On DC Emancipation Day, April 16, activists organized a caravan that started at 12 p.m. at Saint Elizabeth’s Hospital, 1100 Alabama Ave. SE. The protesters demanded that city and federal officials immediately release all individuals from city halfway houses and the DC Jail. Organizations behind the event include Life After Release (LAR) a women-based, formerly incarcerated-led organization; BYP100, a national member-based organization of Black 18-35 year old activists; and Black Lives Matter DC.
“As a Native Washingtonian on D.C. Emancipation Day, it is daunting that we are rising up in solidarity and protesting for the freedom of our people in the same historic region of D.C. that holds so many emancipation stories for enslaved people,” said Black Lives Matter DC core organizer Nee Nee Taylor.
The protest follows the DC Government confirmation of four deaths at St. Elizabeth’s, two deaths at Hope Village Halfway House, and one death at the D.C. jail due to COVID-19.
“These deaths have occurred amidst ongoing allegations of unsanitary, crowded conditions, and lack of access to medical care predating the COVID-19 pandemic,” organizers wrote in a press release. “The current pandemic has only heightened the risks of infection and exposed the need to decarcerate all D.C. facilities to protect public health in the city.”
Today a group of organizers, activists, formerly incarcerated folks, advocates, and DC residents took a caravan to Hope village halfway house, dc jail, Fairview halfway house, and @MayorBowser press conference demanding release of all incarcerated people. 75+ cars #DeCarcerateDc pic.twitter.com/8lCTrnEqWD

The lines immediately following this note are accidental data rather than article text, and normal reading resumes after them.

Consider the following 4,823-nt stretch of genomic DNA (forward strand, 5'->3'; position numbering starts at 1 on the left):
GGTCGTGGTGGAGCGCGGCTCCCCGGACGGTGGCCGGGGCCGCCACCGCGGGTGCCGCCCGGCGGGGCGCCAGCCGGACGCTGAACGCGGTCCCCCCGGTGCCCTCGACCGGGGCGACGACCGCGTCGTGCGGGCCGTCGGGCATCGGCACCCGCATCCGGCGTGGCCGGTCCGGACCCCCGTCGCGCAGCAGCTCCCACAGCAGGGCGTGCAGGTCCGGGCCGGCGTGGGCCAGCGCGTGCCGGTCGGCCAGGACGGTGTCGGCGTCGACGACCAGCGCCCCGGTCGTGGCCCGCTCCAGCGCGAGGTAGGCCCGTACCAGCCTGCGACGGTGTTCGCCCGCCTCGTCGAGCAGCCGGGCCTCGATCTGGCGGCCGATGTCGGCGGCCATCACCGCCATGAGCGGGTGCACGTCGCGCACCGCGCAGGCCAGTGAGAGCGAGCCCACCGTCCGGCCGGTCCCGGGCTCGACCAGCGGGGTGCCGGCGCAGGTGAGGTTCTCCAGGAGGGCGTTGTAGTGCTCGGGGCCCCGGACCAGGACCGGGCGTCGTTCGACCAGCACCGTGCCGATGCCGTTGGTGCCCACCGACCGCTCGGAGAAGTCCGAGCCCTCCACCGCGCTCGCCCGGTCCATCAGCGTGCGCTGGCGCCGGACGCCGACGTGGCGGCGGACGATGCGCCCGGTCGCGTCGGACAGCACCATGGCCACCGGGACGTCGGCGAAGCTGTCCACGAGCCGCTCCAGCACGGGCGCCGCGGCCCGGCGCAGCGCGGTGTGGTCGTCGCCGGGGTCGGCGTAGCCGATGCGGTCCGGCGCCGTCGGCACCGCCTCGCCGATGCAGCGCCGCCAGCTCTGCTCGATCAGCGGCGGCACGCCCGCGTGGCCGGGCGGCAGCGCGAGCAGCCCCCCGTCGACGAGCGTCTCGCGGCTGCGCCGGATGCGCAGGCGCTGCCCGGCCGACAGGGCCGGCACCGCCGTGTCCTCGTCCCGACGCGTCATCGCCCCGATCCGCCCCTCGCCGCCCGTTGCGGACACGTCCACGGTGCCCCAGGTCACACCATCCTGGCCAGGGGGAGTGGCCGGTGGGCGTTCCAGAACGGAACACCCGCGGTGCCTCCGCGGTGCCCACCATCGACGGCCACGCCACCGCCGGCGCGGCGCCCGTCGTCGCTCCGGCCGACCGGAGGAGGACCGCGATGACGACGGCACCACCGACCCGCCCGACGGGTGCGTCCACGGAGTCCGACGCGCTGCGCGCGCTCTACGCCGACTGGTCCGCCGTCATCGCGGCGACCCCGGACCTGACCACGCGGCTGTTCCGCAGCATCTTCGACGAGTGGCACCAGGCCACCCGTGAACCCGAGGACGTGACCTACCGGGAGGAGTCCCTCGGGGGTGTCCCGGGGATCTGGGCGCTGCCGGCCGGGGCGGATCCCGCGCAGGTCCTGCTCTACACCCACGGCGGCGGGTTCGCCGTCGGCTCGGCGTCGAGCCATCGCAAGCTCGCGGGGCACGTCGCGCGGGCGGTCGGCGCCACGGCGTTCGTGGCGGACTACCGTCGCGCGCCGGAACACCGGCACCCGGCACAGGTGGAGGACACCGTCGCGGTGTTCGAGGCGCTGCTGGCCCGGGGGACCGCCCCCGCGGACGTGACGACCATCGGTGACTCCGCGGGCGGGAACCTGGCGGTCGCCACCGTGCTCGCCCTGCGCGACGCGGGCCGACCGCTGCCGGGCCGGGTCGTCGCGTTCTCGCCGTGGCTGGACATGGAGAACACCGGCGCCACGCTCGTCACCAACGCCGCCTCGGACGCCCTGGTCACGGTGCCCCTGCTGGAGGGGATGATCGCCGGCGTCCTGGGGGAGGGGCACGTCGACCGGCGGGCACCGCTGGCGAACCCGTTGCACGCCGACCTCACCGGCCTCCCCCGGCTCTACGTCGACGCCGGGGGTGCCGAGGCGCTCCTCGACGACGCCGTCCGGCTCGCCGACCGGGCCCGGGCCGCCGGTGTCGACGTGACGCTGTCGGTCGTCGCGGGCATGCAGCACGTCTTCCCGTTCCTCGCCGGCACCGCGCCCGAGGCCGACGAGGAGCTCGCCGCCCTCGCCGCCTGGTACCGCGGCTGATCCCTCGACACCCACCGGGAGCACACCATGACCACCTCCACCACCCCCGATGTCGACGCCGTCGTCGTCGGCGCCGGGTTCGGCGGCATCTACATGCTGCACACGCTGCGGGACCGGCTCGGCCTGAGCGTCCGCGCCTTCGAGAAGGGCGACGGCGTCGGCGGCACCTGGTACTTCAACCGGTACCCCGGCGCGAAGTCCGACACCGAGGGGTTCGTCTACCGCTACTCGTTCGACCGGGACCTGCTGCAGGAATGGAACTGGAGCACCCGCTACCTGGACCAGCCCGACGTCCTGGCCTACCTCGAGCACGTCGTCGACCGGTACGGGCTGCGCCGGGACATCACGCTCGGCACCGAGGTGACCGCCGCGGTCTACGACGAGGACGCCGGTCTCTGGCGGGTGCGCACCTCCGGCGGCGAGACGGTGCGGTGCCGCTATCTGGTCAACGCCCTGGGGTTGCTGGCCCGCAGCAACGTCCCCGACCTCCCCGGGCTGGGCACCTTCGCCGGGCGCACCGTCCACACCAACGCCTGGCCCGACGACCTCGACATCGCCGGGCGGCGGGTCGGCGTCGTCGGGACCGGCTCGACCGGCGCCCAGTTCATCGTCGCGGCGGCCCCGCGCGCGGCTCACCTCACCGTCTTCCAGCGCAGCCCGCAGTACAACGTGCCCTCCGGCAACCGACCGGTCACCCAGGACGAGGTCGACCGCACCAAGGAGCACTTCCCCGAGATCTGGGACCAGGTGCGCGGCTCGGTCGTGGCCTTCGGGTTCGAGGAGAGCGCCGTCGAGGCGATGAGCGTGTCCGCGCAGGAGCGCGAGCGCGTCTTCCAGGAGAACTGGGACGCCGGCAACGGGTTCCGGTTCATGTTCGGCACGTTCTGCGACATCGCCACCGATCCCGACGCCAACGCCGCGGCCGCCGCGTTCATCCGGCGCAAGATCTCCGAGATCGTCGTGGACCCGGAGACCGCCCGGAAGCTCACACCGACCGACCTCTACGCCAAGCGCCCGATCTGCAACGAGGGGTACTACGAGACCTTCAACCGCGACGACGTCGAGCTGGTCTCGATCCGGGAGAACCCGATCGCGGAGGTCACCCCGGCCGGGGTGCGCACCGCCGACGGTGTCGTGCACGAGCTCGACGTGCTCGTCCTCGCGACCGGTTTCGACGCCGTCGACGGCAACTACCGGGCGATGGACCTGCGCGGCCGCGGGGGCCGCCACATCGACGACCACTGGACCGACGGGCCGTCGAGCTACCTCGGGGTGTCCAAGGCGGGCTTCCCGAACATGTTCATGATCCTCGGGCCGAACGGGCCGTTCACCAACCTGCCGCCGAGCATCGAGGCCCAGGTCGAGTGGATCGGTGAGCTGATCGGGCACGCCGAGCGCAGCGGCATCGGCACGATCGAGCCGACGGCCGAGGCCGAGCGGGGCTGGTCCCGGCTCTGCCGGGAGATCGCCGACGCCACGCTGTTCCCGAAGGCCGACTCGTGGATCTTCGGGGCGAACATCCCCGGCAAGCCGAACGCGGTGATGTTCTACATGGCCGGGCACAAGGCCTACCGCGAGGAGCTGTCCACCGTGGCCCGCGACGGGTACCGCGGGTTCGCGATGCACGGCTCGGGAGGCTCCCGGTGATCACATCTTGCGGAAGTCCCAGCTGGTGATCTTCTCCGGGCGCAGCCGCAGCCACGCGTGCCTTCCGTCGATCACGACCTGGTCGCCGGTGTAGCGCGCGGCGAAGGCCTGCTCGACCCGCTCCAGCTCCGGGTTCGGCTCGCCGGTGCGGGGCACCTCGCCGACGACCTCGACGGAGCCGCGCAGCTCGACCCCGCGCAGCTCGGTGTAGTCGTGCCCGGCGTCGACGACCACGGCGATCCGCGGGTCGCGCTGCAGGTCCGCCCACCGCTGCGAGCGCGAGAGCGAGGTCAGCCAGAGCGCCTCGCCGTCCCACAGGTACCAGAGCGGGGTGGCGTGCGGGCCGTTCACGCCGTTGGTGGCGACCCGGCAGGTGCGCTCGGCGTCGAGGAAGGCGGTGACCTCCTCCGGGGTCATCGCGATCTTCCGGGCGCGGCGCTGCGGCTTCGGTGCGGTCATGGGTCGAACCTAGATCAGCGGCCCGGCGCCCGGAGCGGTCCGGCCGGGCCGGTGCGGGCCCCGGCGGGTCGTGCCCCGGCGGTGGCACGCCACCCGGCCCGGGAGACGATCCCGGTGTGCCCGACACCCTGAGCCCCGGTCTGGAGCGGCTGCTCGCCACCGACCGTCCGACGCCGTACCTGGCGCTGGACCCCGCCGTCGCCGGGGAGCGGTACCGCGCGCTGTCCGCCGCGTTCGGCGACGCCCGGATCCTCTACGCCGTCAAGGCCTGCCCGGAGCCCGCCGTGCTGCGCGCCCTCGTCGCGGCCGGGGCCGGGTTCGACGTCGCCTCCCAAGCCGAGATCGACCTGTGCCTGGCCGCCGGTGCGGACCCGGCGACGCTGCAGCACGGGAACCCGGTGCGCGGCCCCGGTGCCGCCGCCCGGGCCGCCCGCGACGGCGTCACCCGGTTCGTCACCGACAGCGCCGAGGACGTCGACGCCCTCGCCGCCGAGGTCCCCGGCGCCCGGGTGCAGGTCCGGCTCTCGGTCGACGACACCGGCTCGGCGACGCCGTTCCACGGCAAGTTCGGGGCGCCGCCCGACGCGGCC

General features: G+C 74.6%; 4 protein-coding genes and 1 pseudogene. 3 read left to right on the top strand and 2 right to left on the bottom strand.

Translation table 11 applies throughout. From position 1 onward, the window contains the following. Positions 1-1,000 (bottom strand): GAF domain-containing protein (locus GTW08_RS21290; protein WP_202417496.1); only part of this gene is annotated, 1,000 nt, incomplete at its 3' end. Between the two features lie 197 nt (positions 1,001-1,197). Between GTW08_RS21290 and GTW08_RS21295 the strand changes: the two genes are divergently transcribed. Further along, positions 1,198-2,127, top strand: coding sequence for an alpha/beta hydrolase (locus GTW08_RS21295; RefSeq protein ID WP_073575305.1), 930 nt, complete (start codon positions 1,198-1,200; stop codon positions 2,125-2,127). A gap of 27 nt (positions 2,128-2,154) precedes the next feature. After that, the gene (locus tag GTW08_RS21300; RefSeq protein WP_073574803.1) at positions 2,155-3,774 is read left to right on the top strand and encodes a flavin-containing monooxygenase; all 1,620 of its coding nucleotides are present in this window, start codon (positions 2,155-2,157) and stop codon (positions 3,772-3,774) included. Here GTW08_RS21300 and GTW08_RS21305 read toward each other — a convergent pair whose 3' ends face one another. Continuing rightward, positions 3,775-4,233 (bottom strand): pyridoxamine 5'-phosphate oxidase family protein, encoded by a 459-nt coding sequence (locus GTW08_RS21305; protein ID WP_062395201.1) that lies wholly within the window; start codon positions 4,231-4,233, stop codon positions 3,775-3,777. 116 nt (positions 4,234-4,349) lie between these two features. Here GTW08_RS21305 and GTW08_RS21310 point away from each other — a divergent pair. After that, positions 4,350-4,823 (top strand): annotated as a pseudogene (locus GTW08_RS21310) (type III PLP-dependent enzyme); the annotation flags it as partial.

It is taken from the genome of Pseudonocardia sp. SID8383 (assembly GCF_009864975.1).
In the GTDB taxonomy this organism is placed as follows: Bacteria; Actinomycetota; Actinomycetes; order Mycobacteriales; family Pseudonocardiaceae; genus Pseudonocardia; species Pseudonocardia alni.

— Nnenna (@theAfroLegalise) April 8, 2020
On April 10, there were 36 inmates eligible for a 75-day additional good time credit made possible by emergency legislation passed by DC Council passed on March 17. Approximately half of those inmates were eligible for immediate release as a result, pending no outstanding matters, according to Mayor Muriel Bowser (D).
Last week, over 100 cars participated in a protest caravan from Hope Village Halfway House to the DC Jail. Participants called for the release of all inmates. Today’s action is intended to again convey these demands to Bowser and Attorney General Karl Racine (D), activists stated.
— Council for Court Excellence (@CCE_for_DC) April 15, 2020
Staff shortages prevent the DC Jail from keeping inmates six feet apart, Court inspectors told a US judge on April 15. They stated that the facility faced challenges in obtaining and wearing protective equipment. It also lacked supplies necessary to maintain sanitation. The Public Defender Service and the DC branch of the American Civil Liberties Union (ACLU) have filed suit against the DC Department of Corrections, alleging unconstitutional conditions of confinement at the DC Jail amid the COVID-19 outbreak.
On April 14, DC Correctional Officers’ union filed a class action against DC and the DC Jail. The lawsuit alleged violations of the District’s obligation to provide a safe workplace to employees. It demanded the wholesale disinfection of the DC Jail and issuance of protective equipment for all inmates and officers.
As of April 15, 56 Department of Corrections residents and 18 staff have tested positive for COVID-19. Bowser stated.